Schwab’s Sonders: Where to
Invest as S&P Tops 4,000
The S&P 500 index set record highs, buoyed by growing optimism about economic growth. The $1.9trillion economic relief plan signedby President Joe Biden in Marchcoupled with his plans to spend evenmore ($2.25 trillion) on infrastructureinvestment and the growing numberof Americans vaccinated for COVID- 19underpin that optimism.
But there are growing questionsabout how far the rally can go andhow long it can last and whether thesome parts of the U.S. stock market areovervalued. That said, some sectors ofthe stock market may have more roomto run, Liz Ann Sonders, chief investment strategist at Charles Schwab, tellsInvestment Advisor.
WHAT HISTORY AND
VALUATIONS TELL US
Nicholas Colas, co-founder of Data TrekResearch, notes in his latest briefingreport that it’s very unusual for the S&P500 to post double-digit gains threeyears in a row — it gained 31.2% and 18%in 2019 and 2020, respectively — thoughnot unheard of. “Could that happenagain with an accommodative Fed anda Democratic President and Congresspushing for more fiscal aid? Yes, as longas rates don’t rise too high,” writes Colas.
Morningstar analyst Dave Sekera
writes in his Quarter-End Insights
report that the broad U.S. equity market
is 3% overvalued even after account-
ing “for a strong economic resurgence
in 2020” that carries over into 2021,
but many individual stocks are not,
including many value stocks, which
have outperformed year to date. “Value
stocks should benefit from the strong
economic resurgence in 2021 and 2022
… but … we no longer expect small-cap
stocks to outperform.”
However, “it’s not all blue skies,”
writes Bank of America Securities strat-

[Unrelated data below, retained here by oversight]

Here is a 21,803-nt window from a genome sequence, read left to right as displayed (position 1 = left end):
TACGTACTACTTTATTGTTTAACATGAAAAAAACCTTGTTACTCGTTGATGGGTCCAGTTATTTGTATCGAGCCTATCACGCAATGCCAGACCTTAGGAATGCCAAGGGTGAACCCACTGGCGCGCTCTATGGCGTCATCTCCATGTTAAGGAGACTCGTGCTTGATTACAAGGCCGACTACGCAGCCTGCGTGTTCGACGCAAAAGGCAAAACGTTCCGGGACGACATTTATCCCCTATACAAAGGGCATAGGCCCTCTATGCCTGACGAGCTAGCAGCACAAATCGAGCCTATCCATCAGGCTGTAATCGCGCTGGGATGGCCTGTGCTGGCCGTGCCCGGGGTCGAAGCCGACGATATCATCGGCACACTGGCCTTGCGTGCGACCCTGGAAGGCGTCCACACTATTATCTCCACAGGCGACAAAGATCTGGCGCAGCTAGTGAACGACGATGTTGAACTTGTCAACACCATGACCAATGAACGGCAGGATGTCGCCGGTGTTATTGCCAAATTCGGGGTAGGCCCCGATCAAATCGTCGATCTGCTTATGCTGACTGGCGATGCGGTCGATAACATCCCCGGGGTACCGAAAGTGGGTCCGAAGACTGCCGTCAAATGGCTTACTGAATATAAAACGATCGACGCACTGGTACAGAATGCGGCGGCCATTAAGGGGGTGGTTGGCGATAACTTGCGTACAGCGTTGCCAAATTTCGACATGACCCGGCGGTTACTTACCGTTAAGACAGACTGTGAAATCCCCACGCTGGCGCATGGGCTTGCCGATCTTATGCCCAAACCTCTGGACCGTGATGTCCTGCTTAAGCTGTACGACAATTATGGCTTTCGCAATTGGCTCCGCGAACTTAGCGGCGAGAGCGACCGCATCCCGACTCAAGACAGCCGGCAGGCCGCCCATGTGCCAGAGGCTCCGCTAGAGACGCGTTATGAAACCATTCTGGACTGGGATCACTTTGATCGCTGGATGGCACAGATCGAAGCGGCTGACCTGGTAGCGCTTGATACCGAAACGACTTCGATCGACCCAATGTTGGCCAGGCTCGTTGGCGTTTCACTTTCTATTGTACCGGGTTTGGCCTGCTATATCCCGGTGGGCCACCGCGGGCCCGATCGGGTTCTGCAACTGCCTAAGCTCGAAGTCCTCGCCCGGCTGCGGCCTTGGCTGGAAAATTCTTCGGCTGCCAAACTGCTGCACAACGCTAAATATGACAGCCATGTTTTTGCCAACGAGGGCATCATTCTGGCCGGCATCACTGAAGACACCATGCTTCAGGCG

egists in a market note. “The market
appears to already be pricing in addi-
tional stimulus and the focus is shifting
to paying it back (i.e., higher taxes).
Valuations today are signaling anemic
long-term returns and rising rates are
also a headwind for both income inves-
tors … and corporate margins.”
KEEP A ‘VALUE MINDSET’
Sonders says that investors “should have
a value mindset but not put blinders on.”
That doesn’t mean buying a major stock
market value index, she said, but having
a “focus on the actual fundamentals of
growth and value for a stock.”
She recommends a combination of
passive and active investing because the
latter can address the higher correlation
that’s apparent now across and within
asset classes as well as the wider disper-
sion of potential returns among stocks.
“The biggest risk for the market is
speculative excess … We learned in the
late 90s and early 2000 periods that
speculative excess doesn’t make a lot
of fundamental sense but can last a
From a more fundamental view, she
noted that U.S. stock market is less over-
valued today than in the fourth quarter
of 2020, based on the forward price-to-
earnings ratio of around 23 despite the
excessive speculation in low quality sec-
tor of the market and the popularity of
special purpose acquisition companies
(SPACs), which are shell companies in
search of investment targets.
Sonders noted she’s “not saying themarket is cheap,” but she’s not concerned about valuations like she was in2000. She expects a “pop in inflationin conjunction with a huge surge ingrowth,” which also will raise rates, butisn’t concerned about systemic wageprice inflation.
As for where she sees value in thestock market today, Sonders said Schwabrates the financial and health care sectors as outperformers and utilities andconsumer staples as underperformersover the next months. She also favorssmall-caps, which are “more levered tothe pickup in the economy,” but onlyquality small-caps.
Jan. 27) and then fell to $53.50 on Feb.
4. Had the advisor sold then with theloss and parked the money for 30 days inanother stock, ETF or cash, they couldhave reinvested in GameStop if interested 31 days later — around March 8,when it was at $246.90.
The advisor generates the losses
now because they don’t know where
GameStop is going to be in November
or December, he says. “So there is
an opportunity, a window to harvest
Advisors need to be “tax-smart in
everything [they] are doing,” Klapprodt
said. Therefore, when buying and selling
stocks, “do it with a notion of tax-loss
harvesting. We encourage advisors to
think about the client tax bill and what
they can do to minimize it.”